Elizabeth Gavis Receives President's Award for Distinguished Teaching
Photo by Denise Applewhite
The awards were established in 1990 through a gift by Princeton alumni Lloyd Cotsen of the Class of 1950 and John Sherrerd of the Class of 1952 to recognize excellence in undergraduate teaching by Princeton faculty members. Each winner receives a cash prize of $5,000, and their departments each receive $3,000 for the purchase of new books.
A committee of faculty, academic administrators, undergraduates and graduate students selected the winners from nominations by students, faculty colleagues and alumni.
Gavis, who has taught at Princeton since 1994, studies cell biology, development and cancer. As director of undergraduate studies, she has spearheaded many transformations in the molecular biology department. She rejuvenated the undergraduate curriculum to tailor it more closely to what young scientists need to know in the 21st century and retooled the “Introduction to Cellular and Molecular Biology” course to offer students opportunities to address real-life biomedical problems and learn about the lives of the scientists who have made groundbreaking discoveries.
One colleague lauded Gavis’ efforts to include a diverse representation of molecular biologists in her lectures as well as to discuss the challenges in making sure those of all backgrounds are fully included in the field.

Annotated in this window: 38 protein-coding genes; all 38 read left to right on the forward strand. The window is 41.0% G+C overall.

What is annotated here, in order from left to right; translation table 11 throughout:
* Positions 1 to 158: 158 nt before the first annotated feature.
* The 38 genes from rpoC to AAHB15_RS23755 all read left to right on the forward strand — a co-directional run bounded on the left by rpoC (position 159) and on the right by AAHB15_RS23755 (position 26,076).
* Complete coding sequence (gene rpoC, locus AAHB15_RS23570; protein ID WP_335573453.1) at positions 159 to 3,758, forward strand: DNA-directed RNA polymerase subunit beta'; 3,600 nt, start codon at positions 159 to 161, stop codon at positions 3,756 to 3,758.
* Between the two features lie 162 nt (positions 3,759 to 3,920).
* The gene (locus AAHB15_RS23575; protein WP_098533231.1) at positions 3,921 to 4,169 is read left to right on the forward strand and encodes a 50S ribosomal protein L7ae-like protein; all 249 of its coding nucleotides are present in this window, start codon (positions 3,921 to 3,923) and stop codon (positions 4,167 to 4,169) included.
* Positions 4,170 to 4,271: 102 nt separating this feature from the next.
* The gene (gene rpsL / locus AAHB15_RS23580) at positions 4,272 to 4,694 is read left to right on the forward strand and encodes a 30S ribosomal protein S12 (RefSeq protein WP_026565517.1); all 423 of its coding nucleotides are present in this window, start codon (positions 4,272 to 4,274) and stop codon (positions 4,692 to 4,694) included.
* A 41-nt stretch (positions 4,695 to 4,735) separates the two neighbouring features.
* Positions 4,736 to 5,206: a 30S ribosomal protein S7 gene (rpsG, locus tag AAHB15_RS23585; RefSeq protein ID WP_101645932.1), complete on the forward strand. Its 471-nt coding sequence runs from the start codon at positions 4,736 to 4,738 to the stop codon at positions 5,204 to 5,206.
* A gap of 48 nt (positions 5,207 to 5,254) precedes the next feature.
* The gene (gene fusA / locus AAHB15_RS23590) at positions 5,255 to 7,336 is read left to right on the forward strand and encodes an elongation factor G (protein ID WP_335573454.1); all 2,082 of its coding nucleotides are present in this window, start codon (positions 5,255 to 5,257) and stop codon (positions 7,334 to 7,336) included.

A professor who co-taught the introductory course with Gavis noted, “It is challenging to teach students with little or no biology background the core concepts in the field while also providing the excitement of current research. Liz has struck a perfect balance.”
“As a graduate student in the Gavis lab, I was trained to conduct rigorous, impactful basic research. I learned how to think like a scientist,” noted a Ph.D. candidate. “While these skills attest to Liz’s strengths as a mentor, the features that truly set Liz apart include her ability to set a consistent tone in her laboratory, one that is both congenial and professional, where people work to the highest standards, push themselves to work harder and smarter, and still love to come to work every day.”
Another former student expressed his admiration for Gavis’ mentoring. “I attended every single office hours session and developed an intellectual relationship with Professor Gavis that introduced me to the complexities and excitement of clever cells, funky genes and elegant experimental reasoning. These conversations fueled a journey towards a lifetime dedicated to the sciences and human health.”